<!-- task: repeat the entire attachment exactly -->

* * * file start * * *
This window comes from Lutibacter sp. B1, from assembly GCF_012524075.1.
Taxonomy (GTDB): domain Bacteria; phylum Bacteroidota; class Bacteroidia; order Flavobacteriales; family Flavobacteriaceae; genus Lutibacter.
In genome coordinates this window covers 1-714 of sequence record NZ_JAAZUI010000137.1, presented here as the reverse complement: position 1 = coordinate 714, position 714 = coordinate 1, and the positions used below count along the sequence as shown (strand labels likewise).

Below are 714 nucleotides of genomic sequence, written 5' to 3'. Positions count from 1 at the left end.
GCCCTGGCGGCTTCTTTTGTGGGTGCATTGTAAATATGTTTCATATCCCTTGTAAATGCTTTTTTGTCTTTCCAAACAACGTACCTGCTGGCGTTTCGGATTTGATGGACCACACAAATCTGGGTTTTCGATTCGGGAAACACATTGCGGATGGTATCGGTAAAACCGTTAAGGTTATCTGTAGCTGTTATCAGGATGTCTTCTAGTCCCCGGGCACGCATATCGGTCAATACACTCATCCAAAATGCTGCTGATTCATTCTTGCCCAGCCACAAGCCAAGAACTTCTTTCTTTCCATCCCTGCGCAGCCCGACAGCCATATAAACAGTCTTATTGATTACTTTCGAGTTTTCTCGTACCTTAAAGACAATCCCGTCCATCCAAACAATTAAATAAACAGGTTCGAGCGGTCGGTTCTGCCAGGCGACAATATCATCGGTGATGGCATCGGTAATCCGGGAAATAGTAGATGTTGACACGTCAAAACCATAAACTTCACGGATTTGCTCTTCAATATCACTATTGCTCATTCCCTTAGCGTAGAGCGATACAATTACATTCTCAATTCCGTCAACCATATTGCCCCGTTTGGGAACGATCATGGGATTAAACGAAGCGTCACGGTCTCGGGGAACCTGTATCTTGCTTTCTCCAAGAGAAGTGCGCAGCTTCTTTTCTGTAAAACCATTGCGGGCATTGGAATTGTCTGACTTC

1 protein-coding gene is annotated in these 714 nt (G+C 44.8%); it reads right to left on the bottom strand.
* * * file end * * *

This window comes from Lutibacter sp. B1, from assembly GCF_012524075.1.
Taxonomy (GTDB): domain Bacteria; phylum Bacteroidota; class Bacteroidia; order Flavobacteriales; family Flavobacteriaceae; genus Lutibacter.
In genome coordinates this window covers 1-714 of sequence record NZ_JAAZUI010000137.1, presented here as the reverse complement: position 1 = coordinate 714, position 714 = coordinate 1, and the positions used below count along the sequence as shown (strand labels likewise).

Below are 714 nucleotides of genomic sequence, written 5' to 3'. Positions count from 1 at the left end.
GCCCTGGCGGCTTCTTTTGTGGGTGCATTGTAAATATGTTTCATATCCCTTGTAAATGCTTTTTTGTCTTTCCAAACAACGTACCTGCTGGCGTTTCGGATTTGATGGACCACACAAATCTGGGTTTTCGATTCGGGAAACACATTGCGGATGGTATCGGTAAAACCGTTAAGGTTATCTGTAGCTGTTATCAGGATGTCTTCTAGTCCCCGGGCACGCATATCGGTCAATACACTCATCCAAAATGCTGCTGATTCATTCTTGCCCAGCCACAAGCCAAGAACTTCTTTCTTTCCATCCCTGCGCAGCCCGACAGCCATATAAACAGTCTTATTGATTACTTTCGAGTTTTCTCGTACCTTAAAGACAATCCCGTCCATCCAAACAATTAAATAAACAGGTTCGAGCGGTCGGTTCTGCCAGGCGACAATATCATCGGTGATGGCATCGGTAATCCGGGAAATAGTAGATGTTGACACGTCAAAACCATAAACTTCACGGATTTGCTCTTCAATATCACTATTGCTCATTCCCTTAGCGTAGAGCGATACAATTACATTCTCAATTCCGTCAACCATATTGCCCCGTTTGGGAACGATCATGGGATTAAACGAAGCGTCACGGTCTCGGGGAACCTGTATCTTGCTTTCTCCAAGAGAAGTGCGCAGCTTCTTTTCTGTAAAACCATTGCGGGCATTGGAATTGTCTGACTTC

1 protein-coding gene is annotated in these 714 nt (G+C 44.8%); it reads right to left on the bottom strand.